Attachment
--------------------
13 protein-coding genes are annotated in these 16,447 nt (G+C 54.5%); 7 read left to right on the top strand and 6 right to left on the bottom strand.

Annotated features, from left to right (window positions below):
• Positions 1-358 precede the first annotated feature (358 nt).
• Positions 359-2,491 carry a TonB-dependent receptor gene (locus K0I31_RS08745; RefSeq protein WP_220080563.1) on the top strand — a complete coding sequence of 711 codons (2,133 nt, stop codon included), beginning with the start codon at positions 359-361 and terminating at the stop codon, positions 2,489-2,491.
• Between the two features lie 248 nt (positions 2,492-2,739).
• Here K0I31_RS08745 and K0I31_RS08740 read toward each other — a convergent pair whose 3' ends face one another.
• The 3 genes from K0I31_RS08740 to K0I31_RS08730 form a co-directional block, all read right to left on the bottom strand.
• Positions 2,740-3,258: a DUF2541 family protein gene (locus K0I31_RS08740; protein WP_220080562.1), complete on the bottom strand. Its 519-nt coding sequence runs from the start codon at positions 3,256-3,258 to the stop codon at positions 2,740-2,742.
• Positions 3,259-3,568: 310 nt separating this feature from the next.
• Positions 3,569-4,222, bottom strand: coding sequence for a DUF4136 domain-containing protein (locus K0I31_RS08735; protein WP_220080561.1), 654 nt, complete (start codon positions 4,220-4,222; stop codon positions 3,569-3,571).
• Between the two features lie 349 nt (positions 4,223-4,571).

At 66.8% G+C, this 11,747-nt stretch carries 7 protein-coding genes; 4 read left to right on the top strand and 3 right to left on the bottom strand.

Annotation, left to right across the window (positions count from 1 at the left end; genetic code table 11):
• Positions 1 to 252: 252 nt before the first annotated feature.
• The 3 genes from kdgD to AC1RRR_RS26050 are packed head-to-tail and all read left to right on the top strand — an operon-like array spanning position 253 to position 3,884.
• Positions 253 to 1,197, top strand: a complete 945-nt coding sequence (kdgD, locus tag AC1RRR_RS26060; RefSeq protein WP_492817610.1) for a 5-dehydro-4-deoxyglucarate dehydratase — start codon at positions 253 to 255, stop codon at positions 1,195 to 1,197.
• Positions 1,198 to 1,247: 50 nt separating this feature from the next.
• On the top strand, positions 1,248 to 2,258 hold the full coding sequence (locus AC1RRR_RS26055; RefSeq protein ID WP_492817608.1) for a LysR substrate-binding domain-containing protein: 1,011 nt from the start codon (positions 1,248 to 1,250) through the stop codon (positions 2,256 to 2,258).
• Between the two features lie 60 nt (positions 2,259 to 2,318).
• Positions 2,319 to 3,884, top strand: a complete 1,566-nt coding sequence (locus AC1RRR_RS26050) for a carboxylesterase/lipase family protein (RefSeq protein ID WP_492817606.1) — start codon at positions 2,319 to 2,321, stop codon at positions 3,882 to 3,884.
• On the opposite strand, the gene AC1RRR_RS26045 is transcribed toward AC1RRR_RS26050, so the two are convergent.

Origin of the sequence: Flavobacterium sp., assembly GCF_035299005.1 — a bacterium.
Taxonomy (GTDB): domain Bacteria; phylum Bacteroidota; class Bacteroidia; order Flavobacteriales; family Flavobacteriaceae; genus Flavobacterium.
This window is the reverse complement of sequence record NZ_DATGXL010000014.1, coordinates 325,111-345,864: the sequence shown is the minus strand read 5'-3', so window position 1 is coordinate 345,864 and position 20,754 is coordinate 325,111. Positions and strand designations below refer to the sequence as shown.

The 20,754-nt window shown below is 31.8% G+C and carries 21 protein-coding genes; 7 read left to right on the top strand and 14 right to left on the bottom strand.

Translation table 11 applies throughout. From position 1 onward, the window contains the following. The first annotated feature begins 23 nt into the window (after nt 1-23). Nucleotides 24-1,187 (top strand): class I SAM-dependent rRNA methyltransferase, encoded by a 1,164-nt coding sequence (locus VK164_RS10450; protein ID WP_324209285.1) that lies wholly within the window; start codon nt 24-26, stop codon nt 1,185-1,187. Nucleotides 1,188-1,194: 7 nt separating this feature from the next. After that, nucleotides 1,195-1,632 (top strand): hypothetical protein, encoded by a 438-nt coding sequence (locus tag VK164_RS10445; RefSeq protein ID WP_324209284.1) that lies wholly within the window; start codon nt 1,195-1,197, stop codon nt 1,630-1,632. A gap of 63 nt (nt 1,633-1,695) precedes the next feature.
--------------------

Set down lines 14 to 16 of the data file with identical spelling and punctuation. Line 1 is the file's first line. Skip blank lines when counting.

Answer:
• Positions 1 to 252: 252 nt before the first annotated feature.
• The 3 genes from kdgD to AC1RRR_RS26050 are packed head-to-tail and all read left to right on the top strand — an operon-like array spanning position 253 to position 3,884.
• Positions 253 to 1,197, top strand: a complete 945-nt coding sequence (kdgD, locus tag AC1RRR_RS26060; RefSeq protein WP_492817610.1) for a 5-dehydro-4-deoxyglucarate dehydratase — start codon at positions 253 to 255, stop codon at positions 1,195 to 1,197.